Corporal Charlie Chan born in Shanghai, China fought in Company K, 24th Texas Cavalry (Dismounted) and was killed at the Battle of Franklin fighting in Granbury's Brigade, Cleburne's Division

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Colonel Santos Benavides, a Mexican American commanded the 33rd Texas Cavalry Regiment during the war

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Jewish Lieutenant Joshua Lazarus Moses commanded a battery of South Carolina Artillery and was murdered at Fort Blakely after having surrendered (more on this in the next blog)

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Major General Camille Armand Jules Marie de Polignac was born in France and came to the United States just to fight for the Confederacy

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Colonel Ambrosio Jose' Gonzales was born in Cuba who moved to the U.S. in 1849 and served as Chief of Artillery for the Department of South Carolina, Georgia, and Florida


Confederate Brigadier General Zebulon York born in Maine offered to raise a brigade of Polish troops for the Confederacy when the conflict began

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Black Confederate pickets spotted through a telescope by a Union officer during McClellan's approach to Richmond in 1862

Below are listed examples of black Confederate troops in action

       "Officers of the 16th Virginia Infantry posted a young Black male named Ben to guard its surplus rations. When a white private approached and ignored commands to desist, the Afro-Virginian sentry fractured the man's skull with his rifle butt, mortally wounding him. Only after the intervention of General William Mahone himself prevented Ben from being lynched by the dead soldier's comrades. The service of Ben and other black Virginians influenced the 1928 amendment which awarded state pensions to Black males who served on military details or performed guard duty on behalf of the Confederacy."       

Written by a member of the 16th Virginia Infantry

      "Passing through the yard of a nice farmhouse, we captured some of the Federal outposts, who pleaded for mercy. General (St. John) Liddell swore at them, telling them they were fine fellows, invading our country and then asking pardon. Old Jake (a black man), the bugler, whacked one of them over the head with his saber, saying with an oath: 'You oust get home, den.'"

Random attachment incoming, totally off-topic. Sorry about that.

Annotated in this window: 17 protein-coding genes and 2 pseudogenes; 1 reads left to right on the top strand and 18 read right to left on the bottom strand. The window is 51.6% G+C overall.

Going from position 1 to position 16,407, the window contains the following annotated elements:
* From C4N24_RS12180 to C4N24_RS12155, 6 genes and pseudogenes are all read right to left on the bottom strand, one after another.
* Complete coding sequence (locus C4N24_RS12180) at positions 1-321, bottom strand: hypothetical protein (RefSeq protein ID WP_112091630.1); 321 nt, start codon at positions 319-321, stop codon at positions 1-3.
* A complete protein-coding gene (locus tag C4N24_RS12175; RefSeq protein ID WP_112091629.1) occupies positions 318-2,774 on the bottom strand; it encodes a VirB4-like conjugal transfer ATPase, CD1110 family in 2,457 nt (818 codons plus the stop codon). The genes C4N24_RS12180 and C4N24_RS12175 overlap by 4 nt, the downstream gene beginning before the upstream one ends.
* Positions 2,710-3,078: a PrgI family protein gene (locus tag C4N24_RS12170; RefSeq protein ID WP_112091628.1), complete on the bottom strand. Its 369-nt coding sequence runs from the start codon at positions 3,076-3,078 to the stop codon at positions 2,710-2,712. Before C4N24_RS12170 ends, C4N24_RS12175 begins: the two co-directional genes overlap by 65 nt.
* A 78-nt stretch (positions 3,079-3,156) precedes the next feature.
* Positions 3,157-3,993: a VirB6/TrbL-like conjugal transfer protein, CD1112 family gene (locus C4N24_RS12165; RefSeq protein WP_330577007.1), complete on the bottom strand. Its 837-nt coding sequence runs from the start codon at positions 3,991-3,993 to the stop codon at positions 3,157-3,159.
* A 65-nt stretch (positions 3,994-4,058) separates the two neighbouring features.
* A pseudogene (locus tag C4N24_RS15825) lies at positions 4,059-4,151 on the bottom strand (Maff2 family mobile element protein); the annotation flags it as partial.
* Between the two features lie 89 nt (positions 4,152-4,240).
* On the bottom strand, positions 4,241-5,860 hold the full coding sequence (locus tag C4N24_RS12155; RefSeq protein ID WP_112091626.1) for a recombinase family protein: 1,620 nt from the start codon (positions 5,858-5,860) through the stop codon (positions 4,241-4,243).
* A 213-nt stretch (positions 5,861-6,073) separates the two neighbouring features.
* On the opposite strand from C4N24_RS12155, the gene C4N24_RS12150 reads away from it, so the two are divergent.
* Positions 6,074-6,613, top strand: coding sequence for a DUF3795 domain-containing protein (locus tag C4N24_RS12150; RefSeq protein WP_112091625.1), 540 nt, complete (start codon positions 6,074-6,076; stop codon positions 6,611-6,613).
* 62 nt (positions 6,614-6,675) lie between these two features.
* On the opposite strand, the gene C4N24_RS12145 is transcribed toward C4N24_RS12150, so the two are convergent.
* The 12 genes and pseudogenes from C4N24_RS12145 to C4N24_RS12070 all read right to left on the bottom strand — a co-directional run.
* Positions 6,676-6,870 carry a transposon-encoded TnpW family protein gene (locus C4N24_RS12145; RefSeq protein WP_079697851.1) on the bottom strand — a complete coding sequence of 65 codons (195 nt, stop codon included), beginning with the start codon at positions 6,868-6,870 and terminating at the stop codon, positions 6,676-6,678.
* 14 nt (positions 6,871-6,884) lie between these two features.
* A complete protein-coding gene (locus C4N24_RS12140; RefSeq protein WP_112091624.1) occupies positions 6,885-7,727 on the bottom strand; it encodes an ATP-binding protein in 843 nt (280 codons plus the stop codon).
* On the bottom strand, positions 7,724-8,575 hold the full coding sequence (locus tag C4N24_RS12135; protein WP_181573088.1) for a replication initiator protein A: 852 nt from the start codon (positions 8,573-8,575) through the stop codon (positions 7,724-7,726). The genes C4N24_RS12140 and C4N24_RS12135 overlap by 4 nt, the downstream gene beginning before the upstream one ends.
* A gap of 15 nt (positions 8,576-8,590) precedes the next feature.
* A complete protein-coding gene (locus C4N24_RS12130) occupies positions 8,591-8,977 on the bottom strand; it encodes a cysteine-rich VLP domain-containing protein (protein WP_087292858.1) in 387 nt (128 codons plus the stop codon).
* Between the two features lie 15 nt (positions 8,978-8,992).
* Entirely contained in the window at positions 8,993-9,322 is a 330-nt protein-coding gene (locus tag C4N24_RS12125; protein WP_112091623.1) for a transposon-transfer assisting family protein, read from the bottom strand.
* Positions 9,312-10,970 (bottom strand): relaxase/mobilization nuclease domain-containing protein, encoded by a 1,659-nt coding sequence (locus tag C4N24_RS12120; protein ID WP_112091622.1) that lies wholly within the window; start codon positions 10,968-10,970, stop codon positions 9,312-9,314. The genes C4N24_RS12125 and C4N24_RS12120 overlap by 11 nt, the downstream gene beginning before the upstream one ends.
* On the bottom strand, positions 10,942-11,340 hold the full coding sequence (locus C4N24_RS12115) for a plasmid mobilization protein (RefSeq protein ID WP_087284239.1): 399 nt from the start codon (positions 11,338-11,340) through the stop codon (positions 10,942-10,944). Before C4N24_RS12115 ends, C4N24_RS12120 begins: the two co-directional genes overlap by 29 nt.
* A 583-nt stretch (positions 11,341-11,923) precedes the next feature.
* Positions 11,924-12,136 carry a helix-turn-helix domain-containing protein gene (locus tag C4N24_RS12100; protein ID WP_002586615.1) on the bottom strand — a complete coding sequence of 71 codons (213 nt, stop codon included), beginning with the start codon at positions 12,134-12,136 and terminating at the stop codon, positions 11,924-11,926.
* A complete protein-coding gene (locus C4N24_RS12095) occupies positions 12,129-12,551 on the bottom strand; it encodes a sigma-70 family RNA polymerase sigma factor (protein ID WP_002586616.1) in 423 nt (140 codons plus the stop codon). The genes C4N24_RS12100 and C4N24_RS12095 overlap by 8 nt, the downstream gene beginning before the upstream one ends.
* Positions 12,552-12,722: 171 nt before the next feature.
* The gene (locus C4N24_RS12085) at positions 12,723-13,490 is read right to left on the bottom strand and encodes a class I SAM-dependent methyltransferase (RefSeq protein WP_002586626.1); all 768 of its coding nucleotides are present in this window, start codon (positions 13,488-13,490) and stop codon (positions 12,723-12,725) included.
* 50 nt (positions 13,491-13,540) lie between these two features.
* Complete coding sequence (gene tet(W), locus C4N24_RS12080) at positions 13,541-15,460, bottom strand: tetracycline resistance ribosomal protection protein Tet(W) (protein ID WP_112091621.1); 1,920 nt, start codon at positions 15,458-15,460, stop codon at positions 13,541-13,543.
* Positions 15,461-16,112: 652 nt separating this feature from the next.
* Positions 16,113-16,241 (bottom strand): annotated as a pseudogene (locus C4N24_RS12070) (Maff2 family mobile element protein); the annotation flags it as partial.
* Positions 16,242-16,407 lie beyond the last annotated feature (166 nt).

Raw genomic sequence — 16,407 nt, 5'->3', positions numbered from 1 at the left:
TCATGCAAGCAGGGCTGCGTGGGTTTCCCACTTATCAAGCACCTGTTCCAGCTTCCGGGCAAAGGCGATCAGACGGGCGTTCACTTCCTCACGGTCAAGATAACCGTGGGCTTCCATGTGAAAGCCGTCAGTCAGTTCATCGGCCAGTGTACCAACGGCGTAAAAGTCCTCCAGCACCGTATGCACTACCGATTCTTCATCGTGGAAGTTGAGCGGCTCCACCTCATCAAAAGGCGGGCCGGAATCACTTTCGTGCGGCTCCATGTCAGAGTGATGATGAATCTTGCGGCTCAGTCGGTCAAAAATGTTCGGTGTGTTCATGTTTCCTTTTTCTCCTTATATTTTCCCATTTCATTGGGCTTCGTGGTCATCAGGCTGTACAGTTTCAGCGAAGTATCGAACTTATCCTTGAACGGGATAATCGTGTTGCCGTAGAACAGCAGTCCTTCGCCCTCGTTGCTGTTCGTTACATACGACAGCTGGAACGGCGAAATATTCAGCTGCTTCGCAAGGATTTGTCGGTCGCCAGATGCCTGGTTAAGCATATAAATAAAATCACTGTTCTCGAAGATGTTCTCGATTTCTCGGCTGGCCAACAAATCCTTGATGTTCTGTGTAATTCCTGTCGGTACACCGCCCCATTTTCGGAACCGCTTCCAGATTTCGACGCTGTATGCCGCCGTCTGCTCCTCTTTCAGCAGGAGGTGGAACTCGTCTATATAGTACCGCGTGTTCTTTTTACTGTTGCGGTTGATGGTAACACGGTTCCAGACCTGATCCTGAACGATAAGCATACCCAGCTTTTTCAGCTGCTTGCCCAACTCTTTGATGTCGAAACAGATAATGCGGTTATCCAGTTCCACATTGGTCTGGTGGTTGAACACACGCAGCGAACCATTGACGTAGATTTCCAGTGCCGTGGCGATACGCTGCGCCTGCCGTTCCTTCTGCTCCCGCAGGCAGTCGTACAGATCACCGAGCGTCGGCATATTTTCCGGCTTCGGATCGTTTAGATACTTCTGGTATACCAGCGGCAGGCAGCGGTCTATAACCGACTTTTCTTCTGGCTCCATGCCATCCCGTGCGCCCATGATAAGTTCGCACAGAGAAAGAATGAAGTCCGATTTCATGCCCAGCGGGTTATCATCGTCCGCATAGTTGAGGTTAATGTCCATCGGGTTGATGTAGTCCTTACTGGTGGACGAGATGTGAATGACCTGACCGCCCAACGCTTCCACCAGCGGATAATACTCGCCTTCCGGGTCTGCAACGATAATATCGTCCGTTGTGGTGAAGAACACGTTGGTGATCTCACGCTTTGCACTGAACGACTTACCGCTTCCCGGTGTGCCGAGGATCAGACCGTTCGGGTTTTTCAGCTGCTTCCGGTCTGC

Private John Berry, 8th Arkansas Infantry, CSA at the Battle of Murfreesboro

       "Dan Robertson led Company B, 35th Alabama Infantry into all battles while playing his fife. It is said his fife was a bit shrill. He was fearless and owned by the LaGrange Military Institute. He survived the war and was treated as an equal at all Company reunions."

From the History of LaGrange College

       "At Greensport, Alabama, he (Brigadier General Alfred Holt Clanton) was outnumbered six to one by Federal troops, but the brave man decided to attack at dawn. He charged around the bend, personally leading his 200 troops. Pistol in hand and charging on foot. He was only twenty paces away when the Federals opened fire, armed with Spencer repeating rifles. His clothes were riddled with bullets, his entire staff killed or wounded. 
       During the fighting, a large black soldier named Griffin, a member of his command approached General Clanton and asked, "General, where is Marse Batt."
       Clanton was as calm as could be, pointed toward the Federal line and said, "There he is dead."
       Griffin charged forward, amid cries to stay back, through the smoke and bullets and picked up the young soldier and returned with him in his arms.
       "Is he dead?" Clanton asked. 
       "I don't know, Sir," he replied, "my Mammy was his nurse and I'm older than he is. I promised to take care of him and bring him to her. I'm carrying him home now.'"

See my blog A Knight Without Fear

And the last quote is from a Federal colonel discussing just how oppressed and mistreated the blacks in the South truly were

       "The poor whites are as poor as rot, and the rich are very rich. There is no substantial well-to-do middle class. The slaves are, in fact, the middle class here. They are not considered so good, of course, as their masters, but a great deal better than the white trash...The women sport flounces and the men canes...all are slaves."

Colonel John Beatty, 3rd Ohio Infantry, describing Murfreesboro, Tennessee

       If you think about it, nothing that I've written or quoted above was taught in school and probably never will be. As Napoleon once said, "History is a group of lies often agreed upon."